From: Herald Sun http://www.news.com.au/heraldsun/
May 21, 2012 12:00AM
ISLAM'S had a bad week, unless its adherents abide by the maxim that any news is good news.
First off, the world's biggest Islamic nation, and one that likes to fashion itself as moderate, banned a performance by Lady Gaga, the singer apparently posing a threat to morality.
Good thing Indonesian television didn't broadcast those corrupting black-and-white films of Elvis Presley in the 1950s; the game would have been up for Jakarta's youth decades ago.
But the Lady Gaga ban is not a decision we should take lightly. It is a significant victory for the threatening extremists who appear to be gaining numbers and influential momentum in our nearest neighbour.
They'd promised to stop Gaga at the airport, and disrupt - almost certainly with violence - her planned concert, enlisting up to 30,000 Islamists to do so.
Rather than stand up to the cavemen, Indonesian authorities caved in, like they had the previous week when hard-line Muslims attacked the liberal author Irshad Manji and her audience, smashing computers and destroying her books, but just missing their target.
An Iranian singer living in Germany, Shahin Najafi, has released on YouTube a song about an obscure Shi'ite imam. You probably can't wait to see it; Iranian clerics can't wait to see Najafi who they've accused of blasphemy, which often means a death sentence.
Closer to home, the federal member for Calwell, Maria Vamvakinou, said last week she was concerned that parts of her northern suburbs electorate - home to many Australian Muslims - were obviously under surveillance.
Nicola Roxon's Attorney-General's Department agreed some areas had been identified as possibly being nurseries for home-grown terrorists.
Perhaps it was coincidental that Sunbury police had taken part in an anti-terrorism operation - Exercise Hades - at Melbourne airport a few days earlier.
Ms Roxon wrote in that same day's The Australian about the ongoing threat of terror bombings, pointing to the CIA's success the week before in thwarting another Islamist plot to blow up, in-flight, a US-bound airliner.
And while she urged us not to panic, Ms Roxon called for "constant vigilance". "To date. 38 people have been prosecuted as a result of counter-terrorism operations in Australia," she said. But since the Bali bombings, the deadliest Islamist threat to Australians have been Afghans.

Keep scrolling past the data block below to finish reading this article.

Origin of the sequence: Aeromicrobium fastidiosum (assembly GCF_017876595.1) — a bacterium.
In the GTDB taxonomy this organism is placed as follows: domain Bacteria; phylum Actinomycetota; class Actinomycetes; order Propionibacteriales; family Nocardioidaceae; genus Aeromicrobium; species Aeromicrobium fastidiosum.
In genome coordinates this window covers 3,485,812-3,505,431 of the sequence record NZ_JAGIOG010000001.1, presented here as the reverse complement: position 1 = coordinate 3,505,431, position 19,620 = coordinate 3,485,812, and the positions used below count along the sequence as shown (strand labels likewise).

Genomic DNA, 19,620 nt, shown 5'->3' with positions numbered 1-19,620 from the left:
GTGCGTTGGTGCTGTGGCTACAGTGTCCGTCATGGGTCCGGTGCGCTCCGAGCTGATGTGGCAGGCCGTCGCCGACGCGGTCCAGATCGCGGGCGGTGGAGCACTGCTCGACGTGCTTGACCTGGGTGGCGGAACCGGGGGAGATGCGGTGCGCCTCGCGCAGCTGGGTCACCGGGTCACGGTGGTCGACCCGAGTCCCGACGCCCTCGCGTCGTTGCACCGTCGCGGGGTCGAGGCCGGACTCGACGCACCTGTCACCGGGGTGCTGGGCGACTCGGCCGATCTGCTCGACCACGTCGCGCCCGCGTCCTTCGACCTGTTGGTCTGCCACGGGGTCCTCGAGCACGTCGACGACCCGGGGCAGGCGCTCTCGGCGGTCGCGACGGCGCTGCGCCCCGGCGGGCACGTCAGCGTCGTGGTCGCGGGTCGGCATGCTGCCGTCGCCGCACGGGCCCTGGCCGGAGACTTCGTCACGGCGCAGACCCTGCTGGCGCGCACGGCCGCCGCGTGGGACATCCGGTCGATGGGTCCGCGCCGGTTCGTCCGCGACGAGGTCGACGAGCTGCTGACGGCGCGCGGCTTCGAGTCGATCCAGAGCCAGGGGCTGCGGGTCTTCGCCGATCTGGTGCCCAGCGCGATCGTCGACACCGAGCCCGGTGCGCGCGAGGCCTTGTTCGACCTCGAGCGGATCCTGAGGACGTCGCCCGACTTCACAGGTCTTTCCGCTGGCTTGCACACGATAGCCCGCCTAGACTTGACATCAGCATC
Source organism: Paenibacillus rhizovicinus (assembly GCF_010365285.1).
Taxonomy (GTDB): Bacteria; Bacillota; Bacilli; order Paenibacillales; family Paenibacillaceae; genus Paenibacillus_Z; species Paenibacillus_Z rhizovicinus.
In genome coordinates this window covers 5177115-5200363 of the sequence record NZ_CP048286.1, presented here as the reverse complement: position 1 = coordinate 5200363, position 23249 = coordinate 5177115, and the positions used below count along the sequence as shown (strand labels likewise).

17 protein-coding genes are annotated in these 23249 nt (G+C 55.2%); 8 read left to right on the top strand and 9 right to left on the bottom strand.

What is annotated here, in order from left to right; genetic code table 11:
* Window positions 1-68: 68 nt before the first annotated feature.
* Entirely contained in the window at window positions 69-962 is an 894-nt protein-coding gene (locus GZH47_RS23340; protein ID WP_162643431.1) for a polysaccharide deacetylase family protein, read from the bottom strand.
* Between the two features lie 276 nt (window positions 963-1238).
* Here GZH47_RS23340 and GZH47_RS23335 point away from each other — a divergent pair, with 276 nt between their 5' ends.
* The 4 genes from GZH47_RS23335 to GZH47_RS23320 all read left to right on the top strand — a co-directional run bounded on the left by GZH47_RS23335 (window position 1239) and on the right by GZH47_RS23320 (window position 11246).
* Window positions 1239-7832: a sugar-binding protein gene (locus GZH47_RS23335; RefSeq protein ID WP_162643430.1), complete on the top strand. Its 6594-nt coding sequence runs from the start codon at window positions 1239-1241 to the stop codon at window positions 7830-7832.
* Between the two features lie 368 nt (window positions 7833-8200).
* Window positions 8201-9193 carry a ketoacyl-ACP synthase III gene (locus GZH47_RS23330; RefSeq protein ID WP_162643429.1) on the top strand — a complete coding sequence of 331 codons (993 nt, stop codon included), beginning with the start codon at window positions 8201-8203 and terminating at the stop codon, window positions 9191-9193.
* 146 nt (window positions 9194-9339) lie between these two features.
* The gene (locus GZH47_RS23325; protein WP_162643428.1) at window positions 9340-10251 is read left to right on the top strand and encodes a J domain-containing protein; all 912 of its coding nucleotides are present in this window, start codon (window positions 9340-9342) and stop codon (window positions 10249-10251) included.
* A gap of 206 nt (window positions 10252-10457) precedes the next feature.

And they are on the agenda at tonight's NATO and International Security Assistance Force leaders' summit in Chicago, being attended by Julia Gillard, which will map out the future foreign involvement in Afghanistan after most international troops leave by 2014. It's so vital even Pakistan has taken up an invitation to attend.
Our willingness to stay in any capacity is an onerous decision - 32 young Australians have lost their lives there so far, 11 last year alone.
Afghanistan is essentially a proxy battle between Islamism and the West fuelled by Iran and Pakistan and, as ever, factions of Muslim extremists who'd rather death than life, many more virgins being available to exploding "martyrs".
In 2001, we entered an Afghanistan mired in civil war and that's likely how we'll leave it. We went there to hurry up history, but it hasn't budged.
It was a worthy objective to remove the Taliban's murderously misogynist savages, but even though so many of their leadership have been surgically removed by drones and deadly night raids, sometimes into Pakistan, the Taliban still packs a punch powered by men who'd have been mere boys a decade ago.
The Taliban seeks deadly revenge on those seen to be working with the international forces and certainly on any "traitors" who have joined the government of President Hamid Karzai.
Even Karzai's brother became a victim, assassinated by a friend in Kandahar, a Taliban homeland.
Two months later, in September last year, a former president, Burhanuddin Rabbani, at the time head of the High Peace Council, a group established by Karzai to seek peace with the Taliban, was killed by two men who said they were Taliban fighters come to seek peace. When he hugged one of them, explosives hidden in the man's turban were set off.
Arsala Rahmani, once a Taliban official, took over that job. He was shot dead in Kabul eight days ago.
What is to become of the thousands of former Taliban fighters persuaded to join the process of peace and reconciliation?
Will they be the first targets of a revived Taliban when we go home?
In any case, we know there are deadly rats in those ranks.
And do we really want the cream of Australian youth standing between killers driven by absurd tribal frictions that date back centuries?
Ms Gillard will need to fully explain the decisions she makes tonight.
Alan Howe is Herald Sun executive editor